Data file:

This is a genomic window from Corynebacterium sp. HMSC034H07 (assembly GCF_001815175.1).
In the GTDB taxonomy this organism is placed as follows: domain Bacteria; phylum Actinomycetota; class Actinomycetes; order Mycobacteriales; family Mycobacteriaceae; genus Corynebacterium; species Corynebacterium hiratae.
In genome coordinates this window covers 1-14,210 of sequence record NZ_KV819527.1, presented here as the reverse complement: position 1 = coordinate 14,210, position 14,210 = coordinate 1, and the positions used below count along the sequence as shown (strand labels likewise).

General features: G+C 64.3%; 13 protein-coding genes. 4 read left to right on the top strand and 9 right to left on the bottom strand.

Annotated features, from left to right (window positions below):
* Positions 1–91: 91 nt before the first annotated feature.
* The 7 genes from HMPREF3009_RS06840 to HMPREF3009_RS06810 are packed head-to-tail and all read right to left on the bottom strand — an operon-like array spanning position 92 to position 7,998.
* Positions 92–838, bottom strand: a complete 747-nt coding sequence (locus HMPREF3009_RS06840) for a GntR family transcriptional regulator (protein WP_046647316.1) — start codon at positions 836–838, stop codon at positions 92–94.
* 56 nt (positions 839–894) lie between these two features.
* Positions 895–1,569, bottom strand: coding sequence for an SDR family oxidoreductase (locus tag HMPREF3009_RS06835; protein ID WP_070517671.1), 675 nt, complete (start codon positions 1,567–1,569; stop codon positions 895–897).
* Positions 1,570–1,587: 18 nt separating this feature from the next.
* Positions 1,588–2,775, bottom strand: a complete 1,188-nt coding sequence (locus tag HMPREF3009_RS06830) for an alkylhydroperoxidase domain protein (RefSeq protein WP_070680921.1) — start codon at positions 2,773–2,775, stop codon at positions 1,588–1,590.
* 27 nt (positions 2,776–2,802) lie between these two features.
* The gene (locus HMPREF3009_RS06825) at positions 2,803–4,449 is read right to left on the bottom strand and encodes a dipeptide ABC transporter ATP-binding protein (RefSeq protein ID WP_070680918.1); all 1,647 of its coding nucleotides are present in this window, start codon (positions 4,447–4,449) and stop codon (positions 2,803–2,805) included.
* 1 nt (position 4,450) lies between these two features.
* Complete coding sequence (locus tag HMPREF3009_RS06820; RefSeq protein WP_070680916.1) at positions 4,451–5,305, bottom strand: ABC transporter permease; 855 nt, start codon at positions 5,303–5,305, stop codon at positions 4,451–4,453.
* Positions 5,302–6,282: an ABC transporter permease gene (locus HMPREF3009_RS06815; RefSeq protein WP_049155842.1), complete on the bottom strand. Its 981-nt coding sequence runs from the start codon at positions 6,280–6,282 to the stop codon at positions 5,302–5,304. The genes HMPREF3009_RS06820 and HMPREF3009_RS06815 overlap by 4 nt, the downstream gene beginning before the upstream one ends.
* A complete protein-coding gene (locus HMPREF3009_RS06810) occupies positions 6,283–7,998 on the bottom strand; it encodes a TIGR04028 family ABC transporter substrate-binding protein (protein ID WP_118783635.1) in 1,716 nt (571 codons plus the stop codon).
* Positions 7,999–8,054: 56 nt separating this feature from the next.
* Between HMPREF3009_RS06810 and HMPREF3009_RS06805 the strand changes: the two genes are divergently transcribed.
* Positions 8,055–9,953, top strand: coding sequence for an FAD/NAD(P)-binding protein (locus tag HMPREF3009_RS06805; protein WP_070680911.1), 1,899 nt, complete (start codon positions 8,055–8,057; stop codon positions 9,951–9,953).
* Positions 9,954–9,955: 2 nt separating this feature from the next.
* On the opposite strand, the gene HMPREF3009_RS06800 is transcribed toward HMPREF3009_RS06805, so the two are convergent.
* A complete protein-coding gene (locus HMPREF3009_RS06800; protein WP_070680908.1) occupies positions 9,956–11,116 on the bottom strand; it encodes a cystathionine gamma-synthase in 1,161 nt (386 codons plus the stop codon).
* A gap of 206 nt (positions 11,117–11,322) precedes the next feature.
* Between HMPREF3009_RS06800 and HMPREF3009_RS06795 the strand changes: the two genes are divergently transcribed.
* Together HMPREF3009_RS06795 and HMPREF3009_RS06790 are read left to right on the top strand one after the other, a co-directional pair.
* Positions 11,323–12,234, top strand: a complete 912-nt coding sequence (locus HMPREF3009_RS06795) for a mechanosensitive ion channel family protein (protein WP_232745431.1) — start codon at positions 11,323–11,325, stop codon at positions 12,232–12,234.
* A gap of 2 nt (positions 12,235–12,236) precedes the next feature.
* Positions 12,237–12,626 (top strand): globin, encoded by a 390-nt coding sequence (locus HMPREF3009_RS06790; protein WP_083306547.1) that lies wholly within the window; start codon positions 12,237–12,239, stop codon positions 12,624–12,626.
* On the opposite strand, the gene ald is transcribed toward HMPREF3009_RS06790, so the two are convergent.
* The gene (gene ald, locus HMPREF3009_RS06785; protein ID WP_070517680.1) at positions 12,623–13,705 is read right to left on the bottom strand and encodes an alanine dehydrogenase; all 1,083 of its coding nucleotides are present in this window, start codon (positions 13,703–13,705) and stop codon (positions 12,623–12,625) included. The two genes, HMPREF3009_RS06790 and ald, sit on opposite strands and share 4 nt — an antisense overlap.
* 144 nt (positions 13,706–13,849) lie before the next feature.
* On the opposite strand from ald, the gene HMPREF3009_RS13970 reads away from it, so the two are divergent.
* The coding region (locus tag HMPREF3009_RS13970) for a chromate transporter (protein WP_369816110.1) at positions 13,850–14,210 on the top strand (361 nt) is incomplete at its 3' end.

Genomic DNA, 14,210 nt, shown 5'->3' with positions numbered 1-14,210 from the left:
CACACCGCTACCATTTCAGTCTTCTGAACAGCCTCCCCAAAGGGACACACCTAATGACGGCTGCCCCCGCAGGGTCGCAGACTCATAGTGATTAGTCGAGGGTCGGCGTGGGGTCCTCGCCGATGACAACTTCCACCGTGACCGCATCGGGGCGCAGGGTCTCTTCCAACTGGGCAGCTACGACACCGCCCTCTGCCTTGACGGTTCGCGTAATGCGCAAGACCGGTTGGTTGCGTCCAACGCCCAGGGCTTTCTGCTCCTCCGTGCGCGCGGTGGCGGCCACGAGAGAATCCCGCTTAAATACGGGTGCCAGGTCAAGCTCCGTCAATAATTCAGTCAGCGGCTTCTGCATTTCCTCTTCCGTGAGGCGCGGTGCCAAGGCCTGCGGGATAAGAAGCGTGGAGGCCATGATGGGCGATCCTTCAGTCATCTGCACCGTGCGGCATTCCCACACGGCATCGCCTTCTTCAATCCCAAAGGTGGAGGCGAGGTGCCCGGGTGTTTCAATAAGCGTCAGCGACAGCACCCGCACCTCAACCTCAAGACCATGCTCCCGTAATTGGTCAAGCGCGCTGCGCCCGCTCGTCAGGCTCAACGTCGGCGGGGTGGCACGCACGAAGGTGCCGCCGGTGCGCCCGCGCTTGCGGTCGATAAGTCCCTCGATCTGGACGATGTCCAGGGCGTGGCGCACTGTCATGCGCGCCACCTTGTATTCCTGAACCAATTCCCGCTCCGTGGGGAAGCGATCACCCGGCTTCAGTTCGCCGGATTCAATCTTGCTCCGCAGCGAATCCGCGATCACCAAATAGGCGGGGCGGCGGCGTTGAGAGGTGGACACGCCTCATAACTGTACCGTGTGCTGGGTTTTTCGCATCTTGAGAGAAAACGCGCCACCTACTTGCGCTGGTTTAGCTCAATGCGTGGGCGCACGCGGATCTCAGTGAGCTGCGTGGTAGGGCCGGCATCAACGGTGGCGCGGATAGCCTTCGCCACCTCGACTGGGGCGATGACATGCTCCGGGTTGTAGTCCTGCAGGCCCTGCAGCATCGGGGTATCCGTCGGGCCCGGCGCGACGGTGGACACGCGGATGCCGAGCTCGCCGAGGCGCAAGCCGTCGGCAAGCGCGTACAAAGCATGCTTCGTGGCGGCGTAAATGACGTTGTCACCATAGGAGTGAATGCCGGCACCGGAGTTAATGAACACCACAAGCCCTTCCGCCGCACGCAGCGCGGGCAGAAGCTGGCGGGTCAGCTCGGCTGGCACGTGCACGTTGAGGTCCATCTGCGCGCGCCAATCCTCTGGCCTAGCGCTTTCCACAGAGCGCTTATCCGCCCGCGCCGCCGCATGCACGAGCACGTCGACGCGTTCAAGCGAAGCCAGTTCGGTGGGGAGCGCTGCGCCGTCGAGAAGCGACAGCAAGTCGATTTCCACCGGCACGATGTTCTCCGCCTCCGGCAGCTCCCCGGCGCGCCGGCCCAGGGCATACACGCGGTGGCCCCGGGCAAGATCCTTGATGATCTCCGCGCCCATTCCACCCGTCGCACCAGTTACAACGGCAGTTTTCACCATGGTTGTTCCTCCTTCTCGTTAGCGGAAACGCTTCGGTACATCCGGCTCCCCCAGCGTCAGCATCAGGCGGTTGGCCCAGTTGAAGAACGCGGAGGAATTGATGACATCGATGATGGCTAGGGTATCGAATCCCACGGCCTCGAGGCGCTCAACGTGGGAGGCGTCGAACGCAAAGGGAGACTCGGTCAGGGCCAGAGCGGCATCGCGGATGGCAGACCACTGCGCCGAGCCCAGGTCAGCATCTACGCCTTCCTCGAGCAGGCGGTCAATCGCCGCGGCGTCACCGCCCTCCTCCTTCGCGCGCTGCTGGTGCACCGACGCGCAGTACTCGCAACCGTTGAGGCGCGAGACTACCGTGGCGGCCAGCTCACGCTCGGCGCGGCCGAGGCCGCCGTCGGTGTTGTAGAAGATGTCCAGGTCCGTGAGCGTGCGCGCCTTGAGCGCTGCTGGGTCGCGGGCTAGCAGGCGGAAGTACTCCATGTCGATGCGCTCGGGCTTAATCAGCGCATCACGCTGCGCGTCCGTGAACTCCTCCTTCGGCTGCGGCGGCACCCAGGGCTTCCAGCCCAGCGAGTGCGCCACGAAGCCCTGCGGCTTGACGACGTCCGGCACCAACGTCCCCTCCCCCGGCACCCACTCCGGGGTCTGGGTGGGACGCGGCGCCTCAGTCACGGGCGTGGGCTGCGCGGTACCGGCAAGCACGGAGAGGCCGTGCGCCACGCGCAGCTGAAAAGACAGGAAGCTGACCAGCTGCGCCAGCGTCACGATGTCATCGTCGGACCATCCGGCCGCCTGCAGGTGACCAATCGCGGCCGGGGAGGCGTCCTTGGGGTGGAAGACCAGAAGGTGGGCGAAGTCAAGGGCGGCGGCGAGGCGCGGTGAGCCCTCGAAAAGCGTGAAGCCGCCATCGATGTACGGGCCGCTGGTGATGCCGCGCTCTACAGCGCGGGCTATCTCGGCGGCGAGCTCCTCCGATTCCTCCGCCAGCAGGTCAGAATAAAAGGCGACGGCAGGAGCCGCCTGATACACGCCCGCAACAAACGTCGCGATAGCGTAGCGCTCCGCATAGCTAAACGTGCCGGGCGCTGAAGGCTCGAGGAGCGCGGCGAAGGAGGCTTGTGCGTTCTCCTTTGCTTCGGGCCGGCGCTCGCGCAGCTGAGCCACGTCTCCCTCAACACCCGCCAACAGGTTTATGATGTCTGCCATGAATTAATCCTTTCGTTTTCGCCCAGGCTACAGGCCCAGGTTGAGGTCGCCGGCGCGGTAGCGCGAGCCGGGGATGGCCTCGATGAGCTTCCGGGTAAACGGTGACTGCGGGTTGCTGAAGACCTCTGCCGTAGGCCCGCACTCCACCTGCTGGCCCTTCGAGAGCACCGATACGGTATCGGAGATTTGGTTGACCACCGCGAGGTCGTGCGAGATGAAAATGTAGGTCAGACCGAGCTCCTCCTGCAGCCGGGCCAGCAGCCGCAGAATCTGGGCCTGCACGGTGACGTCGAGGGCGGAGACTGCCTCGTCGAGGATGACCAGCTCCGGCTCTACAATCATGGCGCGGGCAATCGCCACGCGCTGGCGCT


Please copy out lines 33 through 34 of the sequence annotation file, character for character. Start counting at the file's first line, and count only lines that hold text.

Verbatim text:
* 144 nt (positions 13,706–13,849) lie before the next feature.
* On the opposite strand from ald, the gene HMPREF3009_RS13970 reads away from it, so the two are divergent.